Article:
The Department of Labor and Industries has proposed a major change to the state’s overtime pay regulations. The department says,
The proposed changes would significantly increase the minimum amount employees must earn before they can be exempt from receiving overtime pay.
Currently, workers must be paid overtime if they work more than 40 hours a week, but there are some exemptions—including for EAP workers. To be exempt, these workers must perform certain duties and earn more than $455 per week ($23,660 per year). (This is the current federal salary threshold; the current state threshold is $250 per week.)
Under the proposal, the salary threshold would be increased by steps (depending on employer size) until it is 2.5 times the state minimum wage for all employers beginning Jan. 1, 2026.
There’s more to it, but the excerpt captures the essence.
The Association of Washington Business responded to the proposal with a statement for AWB president Kris Johnson in a press release.
“Requiring employers to pay salaried workers at least $79,872 per year by the time this rule is fully implemented and linking future pay increases to the state minimum wage is an astonishing increase over the current overtime rule and will likely catch many small businesses and nonprofits by surprise. If adopted, this rule will create a new super minimum wage that will impact every business in the state, even those that don’t employ exempt workers.
“The current rule needed updating, but this proposal simply goes too far and risks a variety of unintended consequences including a reduction in program offerings at nonprofits, fewer opportunities for employees to advance into salaried management positions, and reclassification of employees from salaried to hourly positions. We encourage state officials to slow down, reconsider the number and match the federal requirements, which are in the process of being updated. This will prevent a patchwork of regulations in different states and minimize the unintended consequences, both for employers and employees.”
More than 250,000 workers in Washington state would be newly eligible for overtime pay by 2026 under a rule proposed Wednesday by the state’s Department of Labor and Industries.
The state agency announced that it had formally filed the proposed rule, which would ultimately more than triple the salary threshold under which employers must pay overtime to their workers. Under the proposed rule, the higher salary threshold will be set as a percentage of the state’s minimum wage, which is currently $12.50, but will rise to $13.50 an hour next year.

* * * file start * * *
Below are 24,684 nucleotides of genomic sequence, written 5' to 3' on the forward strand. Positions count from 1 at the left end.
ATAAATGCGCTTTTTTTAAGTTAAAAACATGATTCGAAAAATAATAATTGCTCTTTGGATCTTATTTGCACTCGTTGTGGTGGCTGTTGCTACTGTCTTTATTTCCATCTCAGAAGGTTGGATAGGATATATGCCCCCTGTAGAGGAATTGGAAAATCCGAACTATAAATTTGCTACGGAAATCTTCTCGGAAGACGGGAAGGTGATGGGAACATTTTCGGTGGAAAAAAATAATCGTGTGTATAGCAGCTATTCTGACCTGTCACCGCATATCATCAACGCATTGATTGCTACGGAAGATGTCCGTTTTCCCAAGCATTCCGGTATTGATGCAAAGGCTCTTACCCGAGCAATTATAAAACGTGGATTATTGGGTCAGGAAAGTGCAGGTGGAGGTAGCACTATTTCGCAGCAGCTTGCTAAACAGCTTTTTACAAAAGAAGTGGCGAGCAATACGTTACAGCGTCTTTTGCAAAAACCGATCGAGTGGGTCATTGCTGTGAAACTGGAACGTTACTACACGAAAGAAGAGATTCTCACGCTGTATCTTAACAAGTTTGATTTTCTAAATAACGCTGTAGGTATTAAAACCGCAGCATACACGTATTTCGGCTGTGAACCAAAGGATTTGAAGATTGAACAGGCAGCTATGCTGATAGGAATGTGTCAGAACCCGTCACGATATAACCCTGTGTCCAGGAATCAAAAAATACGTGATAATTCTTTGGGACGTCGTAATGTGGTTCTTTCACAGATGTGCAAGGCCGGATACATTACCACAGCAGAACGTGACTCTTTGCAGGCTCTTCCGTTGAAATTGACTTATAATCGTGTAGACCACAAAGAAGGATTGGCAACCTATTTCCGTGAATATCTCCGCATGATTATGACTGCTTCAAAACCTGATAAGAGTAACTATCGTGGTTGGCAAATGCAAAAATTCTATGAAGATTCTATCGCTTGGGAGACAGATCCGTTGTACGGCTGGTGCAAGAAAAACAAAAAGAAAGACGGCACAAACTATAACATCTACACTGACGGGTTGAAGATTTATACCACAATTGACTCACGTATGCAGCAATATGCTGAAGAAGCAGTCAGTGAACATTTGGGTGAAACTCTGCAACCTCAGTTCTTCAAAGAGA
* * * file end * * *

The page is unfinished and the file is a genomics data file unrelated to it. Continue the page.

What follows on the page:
In our 2017 report, we discussed business costs, the uneven economic conditions in the state, and effects of regulation. Some excerpts:
Although Washington’s diverse economy offers employment opportunities in a wide variety of sectors, it is also true that employment and investment conditions outside metropolitan Seattle vary significantly. The robust Seattle economy may be able to withstand a $15 minimum wage (and results have been mixed on the effects of the city’s higher minimum wage)…
To expand opportunities for those living and working throughout our state, policymakers must take steps to foster an investment climate that encourages and rewards innovation and risk-taking. Predictable and efficient fiscal, regulatory, and employment policies offer key tools for hastening that expansion.
For many employers, especially those just starting out, comparatively high business costs (state and local taxes, worker’s compensation, unemployment insurance costs, etc.) can outweigh the advantages of operating here.
The proposed overtime rule would substantially increase business costs, with the host of unintended consequences predicted by AWB.
The L&I announcement closes by saying,
With the release of the draft rules, L&I will now begin gathering more feedback from stakeholders through a formal rulemaking process, including public meetings and a public comment period beginning June 5 and ending September 6, 2019. L&I will consider all input we receive in preparing a final rule.
“We know we’re proposing a significant change, and it’s important to have a serious discussion and hear all views,” said [L&I Director Joel] Sacks.
The hearing schedule is posted with the press release. We anticipate vigorous debate and, ideally, a move to a workable modification.